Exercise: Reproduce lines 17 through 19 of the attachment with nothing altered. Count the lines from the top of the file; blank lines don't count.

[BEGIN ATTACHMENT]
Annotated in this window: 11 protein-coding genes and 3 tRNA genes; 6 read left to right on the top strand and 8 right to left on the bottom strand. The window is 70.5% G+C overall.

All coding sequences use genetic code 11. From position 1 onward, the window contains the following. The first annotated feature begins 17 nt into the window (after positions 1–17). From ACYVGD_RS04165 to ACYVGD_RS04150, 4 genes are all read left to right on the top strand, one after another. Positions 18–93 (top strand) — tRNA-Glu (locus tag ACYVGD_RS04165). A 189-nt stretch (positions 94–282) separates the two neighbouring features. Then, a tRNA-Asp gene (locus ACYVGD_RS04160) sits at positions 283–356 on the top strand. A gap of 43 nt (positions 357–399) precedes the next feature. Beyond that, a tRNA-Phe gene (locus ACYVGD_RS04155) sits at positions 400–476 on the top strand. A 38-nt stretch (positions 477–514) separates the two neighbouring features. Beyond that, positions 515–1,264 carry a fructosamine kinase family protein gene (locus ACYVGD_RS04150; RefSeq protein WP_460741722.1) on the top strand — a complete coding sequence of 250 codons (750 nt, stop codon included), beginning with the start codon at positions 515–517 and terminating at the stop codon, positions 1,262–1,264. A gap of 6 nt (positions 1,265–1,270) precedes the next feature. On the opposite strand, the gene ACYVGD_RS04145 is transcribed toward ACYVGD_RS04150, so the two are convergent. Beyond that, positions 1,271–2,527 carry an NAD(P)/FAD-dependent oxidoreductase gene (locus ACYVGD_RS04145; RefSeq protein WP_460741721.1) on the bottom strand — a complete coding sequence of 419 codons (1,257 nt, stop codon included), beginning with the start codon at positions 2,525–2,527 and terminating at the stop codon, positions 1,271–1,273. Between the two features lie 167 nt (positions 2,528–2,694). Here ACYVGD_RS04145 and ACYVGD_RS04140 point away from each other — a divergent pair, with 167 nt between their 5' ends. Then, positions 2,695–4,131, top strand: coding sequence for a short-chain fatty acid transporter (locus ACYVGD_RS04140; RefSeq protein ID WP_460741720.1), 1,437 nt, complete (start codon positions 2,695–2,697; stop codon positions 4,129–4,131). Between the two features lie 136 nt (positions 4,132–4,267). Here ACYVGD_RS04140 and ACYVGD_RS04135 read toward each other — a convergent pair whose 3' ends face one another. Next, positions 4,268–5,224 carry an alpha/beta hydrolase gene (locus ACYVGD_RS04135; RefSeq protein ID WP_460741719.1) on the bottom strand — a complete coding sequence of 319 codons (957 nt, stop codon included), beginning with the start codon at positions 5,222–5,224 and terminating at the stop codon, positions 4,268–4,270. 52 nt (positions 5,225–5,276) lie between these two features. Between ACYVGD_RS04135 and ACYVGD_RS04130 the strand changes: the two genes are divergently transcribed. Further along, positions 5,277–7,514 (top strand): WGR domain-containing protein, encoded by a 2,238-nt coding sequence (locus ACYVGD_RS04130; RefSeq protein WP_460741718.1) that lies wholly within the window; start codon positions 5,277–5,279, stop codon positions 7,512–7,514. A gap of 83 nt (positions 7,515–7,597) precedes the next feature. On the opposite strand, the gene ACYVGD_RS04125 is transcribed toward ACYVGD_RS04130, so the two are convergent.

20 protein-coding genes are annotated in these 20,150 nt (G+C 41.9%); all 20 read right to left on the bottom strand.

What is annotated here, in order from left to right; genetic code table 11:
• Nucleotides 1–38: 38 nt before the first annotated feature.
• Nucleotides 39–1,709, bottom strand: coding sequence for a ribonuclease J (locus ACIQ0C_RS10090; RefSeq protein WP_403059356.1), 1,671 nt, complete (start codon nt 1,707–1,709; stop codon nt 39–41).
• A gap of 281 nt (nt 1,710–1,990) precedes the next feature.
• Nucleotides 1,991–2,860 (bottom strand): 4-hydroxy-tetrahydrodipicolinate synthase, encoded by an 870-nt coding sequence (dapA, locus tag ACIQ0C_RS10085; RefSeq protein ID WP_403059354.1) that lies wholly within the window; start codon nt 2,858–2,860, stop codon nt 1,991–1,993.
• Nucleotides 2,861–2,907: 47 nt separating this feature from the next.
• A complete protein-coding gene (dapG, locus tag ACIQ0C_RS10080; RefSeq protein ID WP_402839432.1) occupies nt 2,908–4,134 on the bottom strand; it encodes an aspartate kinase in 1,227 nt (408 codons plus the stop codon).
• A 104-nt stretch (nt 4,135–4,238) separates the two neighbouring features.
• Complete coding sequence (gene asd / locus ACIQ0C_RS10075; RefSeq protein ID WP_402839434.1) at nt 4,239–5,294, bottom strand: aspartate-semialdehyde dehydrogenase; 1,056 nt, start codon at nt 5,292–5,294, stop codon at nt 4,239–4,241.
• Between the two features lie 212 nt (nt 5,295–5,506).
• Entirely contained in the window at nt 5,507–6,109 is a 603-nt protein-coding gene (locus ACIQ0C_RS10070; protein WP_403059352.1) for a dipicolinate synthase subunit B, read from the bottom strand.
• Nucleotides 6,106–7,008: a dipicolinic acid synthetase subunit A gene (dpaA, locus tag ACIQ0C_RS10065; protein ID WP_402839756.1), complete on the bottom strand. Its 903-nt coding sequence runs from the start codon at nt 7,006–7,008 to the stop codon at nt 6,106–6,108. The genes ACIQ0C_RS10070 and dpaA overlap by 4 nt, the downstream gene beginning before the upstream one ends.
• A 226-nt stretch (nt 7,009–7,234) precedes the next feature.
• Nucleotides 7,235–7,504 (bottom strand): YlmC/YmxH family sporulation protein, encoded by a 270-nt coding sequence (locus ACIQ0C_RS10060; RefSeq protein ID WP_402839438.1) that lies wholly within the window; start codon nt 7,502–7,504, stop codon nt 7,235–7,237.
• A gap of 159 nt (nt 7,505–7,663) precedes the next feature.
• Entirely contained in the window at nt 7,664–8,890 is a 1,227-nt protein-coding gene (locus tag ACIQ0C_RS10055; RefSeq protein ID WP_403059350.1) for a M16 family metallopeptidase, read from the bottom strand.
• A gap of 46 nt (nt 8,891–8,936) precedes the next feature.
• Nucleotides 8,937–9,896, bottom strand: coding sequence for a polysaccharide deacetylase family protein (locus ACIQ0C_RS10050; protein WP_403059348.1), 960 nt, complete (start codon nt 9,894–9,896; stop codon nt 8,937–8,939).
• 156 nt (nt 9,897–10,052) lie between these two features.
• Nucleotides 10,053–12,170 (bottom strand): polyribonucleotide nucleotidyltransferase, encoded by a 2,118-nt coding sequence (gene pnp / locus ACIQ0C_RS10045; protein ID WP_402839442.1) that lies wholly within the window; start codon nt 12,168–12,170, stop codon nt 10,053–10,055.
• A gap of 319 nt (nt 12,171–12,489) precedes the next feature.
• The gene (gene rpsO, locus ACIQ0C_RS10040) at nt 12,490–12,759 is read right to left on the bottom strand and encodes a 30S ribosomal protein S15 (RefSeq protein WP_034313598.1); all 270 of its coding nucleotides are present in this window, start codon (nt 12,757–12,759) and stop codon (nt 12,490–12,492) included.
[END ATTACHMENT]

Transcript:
• Nucleotides 7,235–7,504 (bottom strand): YlmC/YmxH family sporulation protein, encoded by a 270-nt coding sequence (locus ACIQ0C_RS10060; RefSeq protein ID WP_402839438.1) that lies wholly within the window; start codon nt 7,502–7,504, stop codon nt 7,235–7,237.
• A gap of 159 nt (nt 7,505–7,663) precedes the next feature.
• Entirely contained in the window at nt 7,664–8,890 is a 1,227-nt protein-coding gene (locus tag ACIQ0C_RS10055; RefSeq protein ID WP_403059350.1) for a M16 family metallopeptidase, read from the bottom strand.